"The golden age of the blog is over."
So writes Nick Denton, the chief honcho at Gawker Media, explaining in an internal memo his reason for firing 19 people last week. This, even as he reports that his advertising is up 30 percent over last year. He’s cutting people and incentive bonuses, he says, because he expects advertising to go down.
So, now Nick Denton is laying people off, just like those dinosaurs in mainstream media.
The difference is, mainstream newspapers fired real journalists.
What the Gawker empire represents is as transitory as the people he employs. Denton has indisputably proved that you can create a lucrative business model out of highly targeted blogs, fed by tightly managed staffs of journalists who’ve numbed themselves to nagging doubts that what they do every day is journalism.
If Gawker’s advertising goes down, it won’t only be because of the economic downturn. For years, Denton – a savvy businessman – has been incentivizing his staff to reach deeper into the gutter by paying people based on the number of page views (and what do you think gets more clicks – naked Lindsay commentary? or John McCain’s "unsubstantiated rumor" of a love triangle? And, yes, I wrote about John Edwards’ love shenanigans, when it became an issue of media ignoring a major story). Meanwhile, the Internet has mushroomed as a community where more and more people turn for information.
I know Denton’s traffic is up, overall. Nonetheless, I believe that readers and advertisers alike are fully saturated with the sort of substance-free-snark that feeds the Gawker machine and its many tentacles. There are really only so many times you can read "Britney Spears in Hail Mary Sex Embargo " before deciding you’d really rather do something, anything, else. And as newspapers wither, people need reported information.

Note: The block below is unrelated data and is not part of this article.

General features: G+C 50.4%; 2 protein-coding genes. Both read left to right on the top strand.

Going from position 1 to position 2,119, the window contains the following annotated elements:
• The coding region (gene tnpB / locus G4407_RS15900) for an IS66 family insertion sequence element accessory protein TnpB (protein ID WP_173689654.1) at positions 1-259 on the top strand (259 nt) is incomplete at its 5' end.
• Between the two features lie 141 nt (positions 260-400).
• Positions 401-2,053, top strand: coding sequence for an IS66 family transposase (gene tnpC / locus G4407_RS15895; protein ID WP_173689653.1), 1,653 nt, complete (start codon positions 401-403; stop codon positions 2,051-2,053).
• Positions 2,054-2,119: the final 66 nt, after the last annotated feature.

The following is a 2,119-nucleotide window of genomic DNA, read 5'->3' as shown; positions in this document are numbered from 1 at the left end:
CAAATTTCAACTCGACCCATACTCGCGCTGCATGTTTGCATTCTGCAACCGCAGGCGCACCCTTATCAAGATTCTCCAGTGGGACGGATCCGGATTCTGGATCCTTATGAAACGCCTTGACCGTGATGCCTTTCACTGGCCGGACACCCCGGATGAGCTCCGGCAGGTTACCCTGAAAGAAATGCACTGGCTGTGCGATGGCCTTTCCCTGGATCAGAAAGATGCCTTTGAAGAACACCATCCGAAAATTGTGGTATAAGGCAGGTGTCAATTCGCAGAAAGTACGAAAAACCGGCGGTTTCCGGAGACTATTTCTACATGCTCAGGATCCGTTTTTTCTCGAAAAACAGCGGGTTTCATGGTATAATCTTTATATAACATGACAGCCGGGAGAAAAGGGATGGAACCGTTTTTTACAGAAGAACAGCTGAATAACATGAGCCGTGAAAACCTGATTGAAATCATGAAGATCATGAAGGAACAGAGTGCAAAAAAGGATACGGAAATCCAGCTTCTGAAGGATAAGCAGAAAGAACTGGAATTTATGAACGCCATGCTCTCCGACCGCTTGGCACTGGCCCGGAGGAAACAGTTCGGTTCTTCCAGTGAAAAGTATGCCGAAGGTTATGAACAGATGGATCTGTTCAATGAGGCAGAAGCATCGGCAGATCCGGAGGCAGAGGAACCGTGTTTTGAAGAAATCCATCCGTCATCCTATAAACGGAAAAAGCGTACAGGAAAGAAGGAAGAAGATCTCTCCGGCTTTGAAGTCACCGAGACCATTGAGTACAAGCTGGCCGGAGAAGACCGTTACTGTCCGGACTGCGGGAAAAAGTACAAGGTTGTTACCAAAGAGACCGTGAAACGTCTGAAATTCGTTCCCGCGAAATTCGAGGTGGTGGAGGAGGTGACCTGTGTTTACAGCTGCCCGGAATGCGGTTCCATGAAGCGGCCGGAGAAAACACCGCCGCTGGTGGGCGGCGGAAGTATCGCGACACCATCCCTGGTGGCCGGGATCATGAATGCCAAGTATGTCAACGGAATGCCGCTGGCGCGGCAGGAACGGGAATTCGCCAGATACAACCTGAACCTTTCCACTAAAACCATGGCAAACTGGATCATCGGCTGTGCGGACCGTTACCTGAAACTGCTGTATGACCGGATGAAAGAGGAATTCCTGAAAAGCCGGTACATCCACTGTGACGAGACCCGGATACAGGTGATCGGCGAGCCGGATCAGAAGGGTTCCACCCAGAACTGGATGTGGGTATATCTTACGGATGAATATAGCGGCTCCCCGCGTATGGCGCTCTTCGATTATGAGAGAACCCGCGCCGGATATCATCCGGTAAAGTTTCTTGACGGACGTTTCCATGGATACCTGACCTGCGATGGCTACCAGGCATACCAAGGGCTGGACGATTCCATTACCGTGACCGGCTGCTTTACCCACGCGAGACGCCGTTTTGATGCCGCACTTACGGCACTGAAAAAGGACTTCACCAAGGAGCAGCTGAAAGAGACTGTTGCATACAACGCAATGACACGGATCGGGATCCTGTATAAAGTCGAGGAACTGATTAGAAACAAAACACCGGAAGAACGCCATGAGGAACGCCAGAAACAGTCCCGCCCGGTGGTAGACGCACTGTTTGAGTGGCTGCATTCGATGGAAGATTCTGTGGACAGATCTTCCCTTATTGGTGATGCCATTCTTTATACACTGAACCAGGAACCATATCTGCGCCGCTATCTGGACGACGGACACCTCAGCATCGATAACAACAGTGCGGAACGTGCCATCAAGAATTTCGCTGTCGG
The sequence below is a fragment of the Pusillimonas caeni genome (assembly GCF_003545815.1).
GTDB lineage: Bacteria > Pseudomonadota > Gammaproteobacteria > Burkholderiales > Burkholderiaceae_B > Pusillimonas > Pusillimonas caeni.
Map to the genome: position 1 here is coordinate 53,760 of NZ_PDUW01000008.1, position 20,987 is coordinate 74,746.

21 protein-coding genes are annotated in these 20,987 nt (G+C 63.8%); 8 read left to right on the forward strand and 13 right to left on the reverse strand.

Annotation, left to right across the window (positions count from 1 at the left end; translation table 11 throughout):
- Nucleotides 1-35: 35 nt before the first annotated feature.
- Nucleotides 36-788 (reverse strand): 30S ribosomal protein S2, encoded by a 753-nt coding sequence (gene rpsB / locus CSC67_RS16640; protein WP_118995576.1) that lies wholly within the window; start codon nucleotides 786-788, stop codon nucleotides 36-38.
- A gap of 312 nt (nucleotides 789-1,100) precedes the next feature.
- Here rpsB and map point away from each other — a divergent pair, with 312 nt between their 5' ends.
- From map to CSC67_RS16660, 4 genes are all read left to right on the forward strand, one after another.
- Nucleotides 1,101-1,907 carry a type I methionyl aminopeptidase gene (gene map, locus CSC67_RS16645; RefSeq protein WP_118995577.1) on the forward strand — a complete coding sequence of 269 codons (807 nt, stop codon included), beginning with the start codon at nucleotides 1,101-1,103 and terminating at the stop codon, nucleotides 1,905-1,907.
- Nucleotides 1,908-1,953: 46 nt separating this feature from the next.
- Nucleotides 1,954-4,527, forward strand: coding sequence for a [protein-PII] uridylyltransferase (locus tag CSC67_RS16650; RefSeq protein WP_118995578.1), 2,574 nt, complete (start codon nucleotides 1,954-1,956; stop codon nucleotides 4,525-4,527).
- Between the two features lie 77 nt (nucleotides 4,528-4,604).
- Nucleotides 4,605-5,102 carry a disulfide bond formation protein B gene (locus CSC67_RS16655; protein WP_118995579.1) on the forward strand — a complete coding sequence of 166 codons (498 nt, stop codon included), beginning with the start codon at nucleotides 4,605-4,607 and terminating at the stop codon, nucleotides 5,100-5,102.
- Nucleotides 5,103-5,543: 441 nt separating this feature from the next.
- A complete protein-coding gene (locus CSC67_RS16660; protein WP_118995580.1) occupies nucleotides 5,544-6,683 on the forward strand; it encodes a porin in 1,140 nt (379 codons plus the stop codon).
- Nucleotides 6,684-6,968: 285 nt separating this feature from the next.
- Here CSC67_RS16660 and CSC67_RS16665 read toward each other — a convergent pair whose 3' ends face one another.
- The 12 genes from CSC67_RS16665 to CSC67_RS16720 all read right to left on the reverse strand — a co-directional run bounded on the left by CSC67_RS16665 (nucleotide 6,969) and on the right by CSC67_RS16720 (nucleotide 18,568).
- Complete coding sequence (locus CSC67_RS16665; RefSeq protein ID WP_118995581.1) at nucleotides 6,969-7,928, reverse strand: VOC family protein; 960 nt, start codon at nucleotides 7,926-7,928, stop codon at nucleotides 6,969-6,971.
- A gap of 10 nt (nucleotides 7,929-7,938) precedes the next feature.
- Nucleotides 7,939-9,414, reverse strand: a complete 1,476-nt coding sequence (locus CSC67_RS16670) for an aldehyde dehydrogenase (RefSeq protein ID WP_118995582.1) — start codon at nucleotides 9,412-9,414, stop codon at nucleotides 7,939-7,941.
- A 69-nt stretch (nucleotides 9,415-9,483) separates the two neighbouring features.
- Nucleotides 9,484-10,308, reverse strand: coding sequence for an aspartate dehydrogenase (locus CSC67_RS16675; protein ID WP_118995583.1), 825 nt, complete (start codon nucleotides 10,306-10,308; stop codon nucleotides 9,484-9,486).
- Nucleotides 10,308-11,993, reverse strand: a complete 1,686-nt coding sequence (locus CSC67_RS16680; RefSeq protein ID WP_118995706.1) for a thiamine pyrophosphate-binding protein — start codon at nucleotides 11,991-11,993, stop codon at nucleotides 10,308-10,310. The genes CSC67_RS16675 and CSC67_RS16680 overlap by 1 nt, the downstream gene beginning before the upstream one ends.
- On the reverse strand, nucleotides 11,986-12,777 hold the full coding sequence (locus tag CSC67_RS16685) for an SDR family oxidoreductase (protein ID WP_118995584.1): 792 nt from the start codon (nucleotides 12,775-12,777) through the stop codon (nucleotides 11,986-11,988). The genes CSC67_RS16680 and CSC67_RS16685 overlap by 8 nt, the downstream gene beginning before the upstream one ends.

It’s hard to come by on the Internet. The online world is changing and evolving, and quality is the next big thing. When the internet superhighway first debuted, it was pornography that drew all the eyeballs and clicks. The next wave was the independent bloggers — the likes of Wonkette, and Gawker and Defamer. As those got bought up by bigger companies, or grew into bigger companies, we’ve been flooded with attitude. Aggregation, and attitude. What about some well-reported facts, surrounded by intelligent analysis, in a timely manner? That’s what we’re hungry for.
Denton is ripe for mocking, and he knows it. "I could come up with some bullshit line about how much worse it would have been to wait until we were forced to control costs; or how much more unpleasant life will be at the many internet ventures and newspapers that won’t make it through the downturn," he writes. He then does this adorable pirouette to head off the expected snarkback: "Gawker Media is behaving like those big media companies that we mock so easily." (Used to? Does this mean they will no longer mock and smear and malign journalists at big media companies? Too late. Had I known, I might have stayed at The New York Times.)
Quality. And while I’m at it, let me publicly lament the flight of talented colleagues, Jeff Leeds of the Times and Gabriel Snyder, once of Variety, to the world of celebrity infotainment, and the kingdom of snark, respectively. Leeds, one of the best music journalists working (or, rather, not working) has gone to Buzznet, where he will be the editor-in-chief. Snyder becomes managing editor at Gawker. Like other journalists, they have to eat, so one can hardly blame them. But their joining the world of lowest-common-denominator-clicks makes those of us seekers in the world of information-that-matters the poorer.